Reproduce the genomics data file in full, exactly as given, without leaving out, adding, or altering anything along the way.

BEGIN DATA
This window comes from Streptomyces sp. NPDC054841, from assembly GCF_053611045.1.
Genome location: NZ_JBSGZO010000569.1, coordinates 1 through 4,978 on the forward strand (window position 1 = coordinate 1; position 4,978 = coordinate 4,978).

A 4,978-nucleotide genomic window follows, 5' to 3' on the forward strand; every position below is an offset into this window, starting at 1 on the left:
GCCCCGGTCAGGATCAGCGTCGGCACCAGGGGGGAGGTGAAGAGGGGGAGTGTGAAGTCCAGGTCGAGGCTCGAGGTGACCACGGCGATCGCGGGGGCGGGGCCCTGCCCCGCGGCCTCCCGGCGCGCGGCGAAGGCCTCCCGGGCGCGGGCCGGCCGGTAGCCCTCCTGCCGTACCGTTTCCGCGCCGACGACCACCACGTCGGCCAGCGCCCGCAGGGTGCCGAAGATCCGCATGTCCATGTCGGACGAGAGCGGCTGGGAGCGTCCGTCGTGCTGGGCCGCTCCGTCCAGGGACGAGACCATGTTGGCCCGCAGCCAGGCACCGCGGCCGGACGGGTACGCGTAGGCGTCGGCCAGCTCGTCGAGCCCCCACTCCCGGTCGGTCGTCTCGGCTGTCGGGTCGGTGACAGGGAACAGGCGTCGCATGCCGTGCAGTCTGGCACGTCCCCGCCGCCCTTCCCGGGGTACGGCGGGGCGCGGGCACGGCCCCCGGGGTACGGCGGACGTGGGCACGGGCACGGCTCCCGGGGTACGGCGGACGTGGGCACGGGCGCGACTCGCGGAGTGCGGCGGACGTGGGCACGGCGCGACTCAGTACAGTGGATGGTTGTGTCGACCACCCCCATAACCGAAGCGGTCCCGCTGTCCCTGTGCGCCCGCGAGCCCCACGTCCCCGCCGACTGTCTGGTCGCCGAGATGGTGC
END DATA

This window comes from Streptomyces sp. NPDC054841, from assembly GCF_053611045.1.
Genome location: NZ_JBSGZO010000569.1, coordinates 1 through 4,978 on the forward strand (window position 1 = coordinate 1; position 4,978 = coordinate 4,978).

A 4,978-nucleotide genomic window follows, 5' to 3' on the forward strand; every position below is an offset into this window, starting at 1 on the left:
GCCCCGGTCAGGATCAGCGTCGGCACCAGGGGGGAGGTGAAGAGGGGGAGTGTGAAGTCCAGGTCGAGGCTCGAGGTGACCACGGCGATCGCGGGGGCGGGGCCCTGCCCCGCGGCCTCCCGGCGCGCGGCGAAGGCCTCCCGGGCGCGGGCCGGCCGGTAGCCCTCCTGCCGTACCGTTTCCGCGCCGACGACCACCACGTCGGCCAGCGCCCGCAGGGTGCCGAAGATCCGCATGTCCATGTCGGACGAGAGCGGCTGGGAGCGTCCGTCGTGCTGGGCCGCTCCGTCCAGGGACGAGACCATGTTGGCCCGCAGCCAGGCACCGCGGCCGGACGGGTACGCGTAGGCGTCGGCCAGCTCGTCGAGCCCCCACTCCCGGTCGGTCGTCTCGGCTGTCGGGTCGGTGACAGGGAACAGGCGTCGCATGCCGTGCAGTCTGGCACGTCCCCGCCGCCCTTCCCGGGGTACGGCGGGGCGCGGGCACGGCCCCCGGGGTACGGCGGACGTGGGCACGGGCACGGCTCCCGGGGTACGGCGGACGTGGGCACGGGCGCGACTCGCGGAGTGCGGCGGACGTGGGCACGGCGCGACTCAGTACAGTGGATGGTTGTGTCGACCACCCCCATAACCGAAGCGGTCCCGCTGTCCCTGTGCGCCCGCGAGCCCCACGTCCCCGCCGACTGTCTGGTCGCCGAGATGGTGC